An important element of erasing the taboo and stigma that surrounds child death is providing spaces – public spaces – where the loss of families can be validated, where the names of the lost can be etched, where joy over the child that was can be experienced and shared, where open dialogue about loss can be undertaken.
Research from many countries and cultures has demonstrated the healing effects of therapeutic landscapes. Florence Nightingale first wrote about the therapy of visual connections to nature in 1860.
"Gardens have a mythology, a poetry, and a history, strongly
linked to life cycles and the processes of healing, renewal, and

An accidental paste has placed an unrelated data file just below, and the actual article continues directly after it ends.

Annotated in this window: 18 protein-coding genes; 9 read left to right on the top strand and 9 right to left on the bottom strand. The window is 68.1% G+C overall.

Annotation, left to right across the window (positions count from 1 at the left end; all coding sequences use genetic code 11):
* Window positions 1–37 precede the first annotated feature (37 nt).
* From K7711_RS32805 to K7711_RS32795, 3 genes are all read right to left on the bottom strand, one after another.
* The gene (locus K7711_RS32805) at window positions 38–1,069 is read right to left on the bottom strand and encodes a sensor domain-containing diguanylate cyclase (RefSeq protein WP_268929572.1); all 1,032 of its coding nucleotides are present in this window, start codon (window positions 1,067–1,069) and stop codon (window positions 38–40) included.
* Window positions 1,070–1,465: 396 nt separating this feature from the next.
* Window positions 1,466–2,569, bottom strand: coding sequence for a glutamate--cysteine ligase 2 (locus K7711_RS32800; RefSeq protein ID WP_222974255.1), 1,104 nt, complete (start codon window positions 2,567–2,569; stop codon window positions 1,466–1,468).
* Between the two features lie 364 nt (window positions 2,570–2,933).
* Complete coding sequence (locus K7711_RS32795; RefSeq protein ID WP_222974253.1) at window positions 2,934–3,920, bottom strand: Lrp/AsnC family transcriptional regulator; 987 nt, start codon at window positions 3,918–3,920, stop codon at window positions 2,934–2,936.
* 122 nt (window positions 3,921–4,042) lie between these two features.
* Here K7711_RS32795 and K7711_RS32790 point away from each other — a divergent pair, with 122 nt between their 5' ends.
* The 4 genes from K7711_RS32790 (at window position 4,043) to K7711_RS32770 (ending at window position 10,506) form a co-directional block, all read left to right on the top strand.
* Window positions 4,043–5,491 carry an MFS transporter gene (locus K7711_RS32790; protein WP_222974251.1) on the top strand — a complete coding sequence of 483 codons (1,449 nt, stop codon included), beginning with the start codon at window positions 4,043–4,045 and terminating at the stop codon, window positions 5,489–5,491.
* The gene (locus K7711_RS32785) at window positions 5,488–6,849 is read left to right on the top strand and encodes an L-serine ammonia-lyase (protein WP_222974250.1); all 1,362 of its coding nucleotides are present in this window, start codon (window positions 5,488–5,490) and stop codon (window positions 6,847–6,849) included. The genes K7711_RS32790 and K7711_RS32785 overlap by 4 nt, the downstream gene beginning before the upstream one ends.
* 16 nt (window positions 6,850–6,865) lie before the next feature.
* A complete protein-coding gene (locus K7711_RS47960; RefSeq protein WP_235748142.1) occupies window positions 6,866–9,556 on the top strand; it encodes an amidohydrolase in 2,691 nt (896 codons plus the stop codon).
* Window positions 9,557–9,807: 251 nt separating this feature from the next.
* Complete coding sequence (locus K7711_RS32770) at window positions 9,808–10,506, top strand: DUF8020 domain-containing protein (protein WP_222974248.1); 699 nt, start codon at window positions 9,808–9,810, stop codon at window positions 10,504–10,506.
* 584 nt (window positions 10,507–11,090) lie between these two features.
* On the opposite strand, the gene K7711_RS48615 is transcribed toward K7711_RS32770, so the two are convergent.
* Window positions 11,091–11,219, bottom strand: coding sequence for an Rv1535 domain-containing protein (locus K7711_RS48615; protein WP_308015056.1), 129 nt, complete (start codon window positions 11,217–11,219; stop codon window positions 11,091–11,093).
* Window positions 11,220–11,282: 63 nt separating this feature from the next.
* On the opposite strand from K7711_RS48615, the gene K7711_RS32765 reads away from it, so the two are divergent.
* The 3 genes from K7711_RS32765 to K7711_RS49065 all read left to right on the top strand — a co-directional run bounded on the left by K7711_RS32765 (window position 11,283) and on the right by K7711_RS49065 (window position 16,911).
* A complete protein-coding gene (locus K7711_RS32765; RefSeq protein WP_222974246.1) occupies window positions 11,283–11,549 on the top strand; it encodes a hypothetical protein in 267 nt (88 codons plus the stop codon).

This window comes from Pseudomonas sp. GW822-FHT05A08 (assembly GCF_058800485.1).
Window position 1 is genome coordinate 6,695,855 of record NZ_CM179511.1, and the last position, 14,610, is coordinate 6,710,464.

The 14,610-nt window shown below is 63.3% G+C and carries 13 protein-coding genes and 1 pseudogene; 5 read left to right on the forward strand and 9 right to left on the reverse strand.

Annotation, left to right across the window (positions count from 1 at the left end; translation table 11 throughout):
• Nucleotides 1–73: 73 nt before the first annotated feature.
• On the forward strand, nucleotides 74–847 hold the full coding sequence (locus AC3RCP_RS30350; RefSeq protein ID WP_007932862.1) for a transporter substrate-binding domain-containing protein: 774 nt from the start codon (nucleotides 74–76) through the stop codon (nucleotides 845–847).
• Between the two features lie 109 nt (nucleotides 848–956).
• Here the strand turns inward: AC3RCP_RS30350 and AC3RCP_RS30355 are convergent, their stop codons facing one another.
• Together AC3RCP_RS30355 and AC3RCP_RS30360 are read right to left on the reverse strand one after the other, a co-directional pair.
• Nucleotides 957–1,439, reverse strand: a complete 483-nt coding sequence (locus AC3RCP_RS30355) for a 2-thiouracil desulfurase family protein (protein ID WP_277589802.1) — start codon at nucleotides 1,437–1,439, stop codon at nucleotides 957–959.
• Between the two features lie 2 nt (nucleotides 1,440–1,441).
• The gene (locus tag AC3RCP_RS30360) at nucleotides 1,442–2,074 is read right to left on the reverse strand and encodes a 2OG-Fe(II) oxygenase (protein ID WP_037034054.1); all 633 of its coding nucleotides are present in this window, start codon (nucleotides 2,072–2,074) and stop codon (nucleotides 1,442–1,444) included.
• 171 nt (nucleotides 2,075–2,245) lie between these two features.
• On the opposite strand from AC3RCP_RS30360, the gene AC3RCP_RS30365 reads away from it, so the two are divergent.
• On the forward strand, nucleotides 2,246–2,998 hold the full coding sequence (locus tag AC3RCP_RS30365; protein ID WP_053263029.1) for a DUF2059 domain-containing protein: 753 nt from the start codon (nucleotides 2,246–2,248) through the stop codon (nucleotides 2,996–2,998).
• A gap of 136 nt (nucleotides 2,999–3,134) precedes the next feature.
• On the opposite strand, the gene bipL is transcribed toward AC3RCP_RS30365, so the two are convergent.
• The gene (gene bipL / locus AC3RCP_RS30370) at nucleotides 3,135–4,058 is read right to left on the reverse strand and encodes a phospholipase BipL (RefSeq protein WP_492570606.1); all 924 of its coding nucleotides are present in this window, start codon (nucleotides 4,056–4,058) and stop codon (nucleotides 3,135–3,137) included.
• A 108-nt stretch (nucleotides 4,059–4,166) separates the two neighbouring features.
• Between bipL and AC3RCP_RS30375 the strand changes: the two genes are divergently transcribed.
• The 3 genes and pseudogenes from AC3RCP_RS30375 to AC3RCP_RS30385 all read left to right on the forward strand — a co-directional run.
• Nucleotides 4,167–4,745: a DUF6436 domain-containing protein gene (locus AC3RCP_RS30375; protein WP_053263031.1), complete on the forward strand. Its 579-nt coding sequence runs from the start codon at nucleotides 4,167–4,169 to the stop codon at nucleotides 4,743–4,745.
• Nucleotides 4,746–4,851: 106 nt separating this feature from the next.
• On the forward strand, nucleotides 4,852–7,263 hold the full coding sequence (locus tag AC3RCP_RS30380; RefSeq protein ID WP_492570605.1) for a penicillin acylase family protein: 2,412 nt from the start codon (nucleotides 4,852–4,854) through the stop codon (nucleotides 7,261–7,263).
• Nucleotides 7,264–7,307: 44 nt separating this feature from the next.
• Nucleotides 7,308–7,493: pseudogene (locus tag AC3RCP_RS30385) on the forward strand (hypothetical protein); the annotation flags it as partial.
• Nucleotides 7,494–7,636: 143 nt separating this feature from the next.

(Gerlach-Spriggs, Kaufman & Warner, 1998)
As such, Gardens of Grace is working to establish public gardens which can create awareness and discussion about loss, encourage parents to openly celebrate and acknowledge that their children were, and can offer a soothing but happy place for families of loss to visit.
"In the garden of memory, in the palace of dreams...that is where you and I shall meet."
The Looking Glass